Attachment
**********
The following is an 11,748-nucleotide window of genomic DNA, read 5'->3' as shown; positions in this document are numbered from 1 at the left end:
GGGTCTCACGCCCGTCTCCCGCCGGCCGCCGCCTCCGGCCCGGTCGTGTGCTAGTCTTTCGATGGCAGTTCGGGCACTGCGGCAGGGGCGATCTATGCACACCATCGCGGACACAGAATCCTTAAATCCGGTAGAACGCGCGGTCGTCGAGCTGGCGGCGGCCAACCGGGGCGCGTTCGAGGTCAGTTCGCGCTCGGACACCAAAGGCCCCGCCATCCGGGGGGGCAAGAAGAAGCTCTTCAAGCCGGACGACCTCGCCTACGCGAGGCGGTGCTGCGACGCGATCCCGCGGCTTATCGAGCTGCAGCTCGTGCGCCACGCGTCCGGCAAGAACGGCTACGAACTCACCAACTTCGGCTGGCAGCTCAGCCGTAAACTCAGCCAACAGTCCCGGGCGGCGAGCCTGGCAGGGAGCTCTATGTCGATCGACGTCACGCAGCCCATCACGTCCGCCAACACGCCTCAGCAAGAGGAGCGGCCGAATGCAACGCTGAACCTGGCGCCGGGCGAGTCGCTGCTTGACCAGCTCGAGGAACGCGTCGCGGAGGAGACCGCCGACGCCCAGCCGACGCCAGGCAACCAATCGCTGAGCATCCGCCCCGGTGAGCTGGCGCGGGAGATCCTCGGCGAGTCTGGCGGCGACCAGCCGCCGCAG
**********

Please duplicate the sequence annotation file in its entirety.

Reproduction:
The following is an 11,748-nucleotide window of genomic DNA, read 5'->3' as shown; positions in this document are numbered from 1 at the left end:
GGGTCTCACGCCCGTCTCCCGCCGGCCGCCGCCTCCGGCCCGGTCGTGTGCTAGTCTTTCGATGGCAGTTCGGGCACTGCGGCAGGGGCGATCTATGCACACCATCGCGGACACAGAATCCTTAAATCCGGTAGAACGCGCGGTCGTCGAGCTGGCGGCGGCCAACCGGGGCGCGTTCGAGGTCAGTTCGCGCTCGGACACCAAAGGCCCCGCCATCCGGGGGGGCAAGAAGAAGCTCTTCAAGCCGGACGACCTCGCCTACGCGAGGCGGTGCTGCGACGCGATCCCGCGGCTTATCGAGCTGCAGCTCGTGCGCCACGCGTCCGGCAAGAACGGCTACGAACTCACCAACTTCGGCTGGCAGCTCAGCCGTAAACTCAGCCAACAGTCCCGGGCGGCGAGCCTGGCAGGGAGCTCTATGTCGATCGACGTCACGCAGCCCATCACGTCCGCCAACACGCCTCAGCAAGAGGAGCGGCCGAATGCAACGCTGAACCTGGCGCCGGGCGAGTCGCTGCTTGACCAGCTCGAGGAACGCGTCGCGGAGGAGACCGCCGACGCCCAGCCGACGCCAGGCAACCAATCGCTGAGCATCCGCCCCGGTGAGCTGGCGCGGGAGATCCTCGGCGAGTCTGGCGGCGACCAGCCGCCGCAG